The queen famously loved her corgis, her furry four-legged canine companions. She owned dozens of dogs during her lifetime and four survived her. The monarch also adored horses.
Interacting with animals can decrease levels of cortisol, a stress-related hormone, and lower blood pressure, the National Institutes of Health noted. Studies have also found animals can reduce loneliness, increase feelings of social support and boost mood, the agency added.
Time spent in nature
The queen loved Balmoral, the 50,000-acre country estate in in the Scottish Highlands, where she spent most summers and died on Sept. 8. The woods, streams, rolling hills and valleys allowed her to hike, ride horses and picnic with her family.
Spending at least two hours a week outdoors in a natural setting is linked with good health and well-being, according to a study published in 2019.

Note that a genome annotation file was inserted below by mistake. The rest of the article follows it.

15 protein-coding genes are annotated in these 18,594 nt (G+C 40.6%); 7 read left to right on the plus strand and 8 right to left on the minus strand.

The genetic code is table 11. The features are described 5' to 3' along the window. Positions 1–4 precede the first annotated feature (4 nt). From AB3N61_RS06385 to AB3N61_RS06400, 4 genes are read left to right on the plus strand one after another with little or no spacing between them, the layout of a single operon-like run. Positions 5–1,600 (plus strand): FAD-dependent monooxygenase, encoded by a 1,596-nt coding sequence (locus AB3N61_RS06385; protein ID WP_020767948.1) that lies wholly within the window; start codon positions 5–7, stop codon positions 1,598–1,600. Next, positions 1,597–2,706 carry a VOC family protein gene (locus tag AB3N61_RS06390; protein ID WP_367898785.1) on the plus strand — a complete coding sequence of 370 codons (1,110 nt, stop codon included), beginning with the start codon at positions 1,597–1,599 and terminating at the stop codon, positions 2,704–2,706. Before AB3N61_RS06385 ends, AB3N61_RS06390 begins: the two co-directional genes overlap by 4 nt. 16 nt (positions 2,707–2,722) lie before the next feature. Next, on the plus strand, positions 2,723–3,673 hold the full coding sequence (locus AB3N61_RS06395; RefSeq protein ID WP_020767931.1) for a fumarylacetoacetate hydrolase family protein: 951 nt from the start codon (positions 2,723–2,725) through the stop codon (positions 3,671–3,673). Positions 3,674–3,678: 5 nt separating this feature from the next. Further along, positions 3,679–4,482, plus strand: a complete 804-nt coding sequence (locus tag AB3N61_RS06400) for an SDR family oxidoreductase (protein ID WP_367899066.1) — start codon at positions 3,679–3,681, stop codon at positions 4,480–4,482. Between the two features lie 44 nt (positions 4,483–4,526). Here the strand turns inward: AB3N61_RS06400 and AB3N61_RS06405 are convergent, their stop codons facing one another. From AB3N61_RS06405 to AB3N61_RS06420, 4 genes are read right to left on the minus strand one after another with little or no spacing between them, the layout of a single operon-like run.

Living near “higher levels of greenness” was linked with lower rates of premature death from all causes, suggesting green vegetation has a protective effect, another study found.
Turning to “forest bathing” — a type of therapy that involves walking through the woods, using your senses to connect with nature and staying in the present moment — can help relieve stress and boost mental health.
Strong social connections
Queen Elizabeth was married to Prince Philip for 73 years. She maintained a close relationship with her four children and their families. Her daily life included meetings with advisers, politicians, visiting dignitaries, cultural icons and ordinary citizens.
Her days were filled with people and social interactions until her death. That’s important because loneliness is a risk factor for all-cause mortality, a review of studies warned. Chronic loneliness has an impact on human biology, U.S. Surgeon General Vivek Murthy told MSNBC.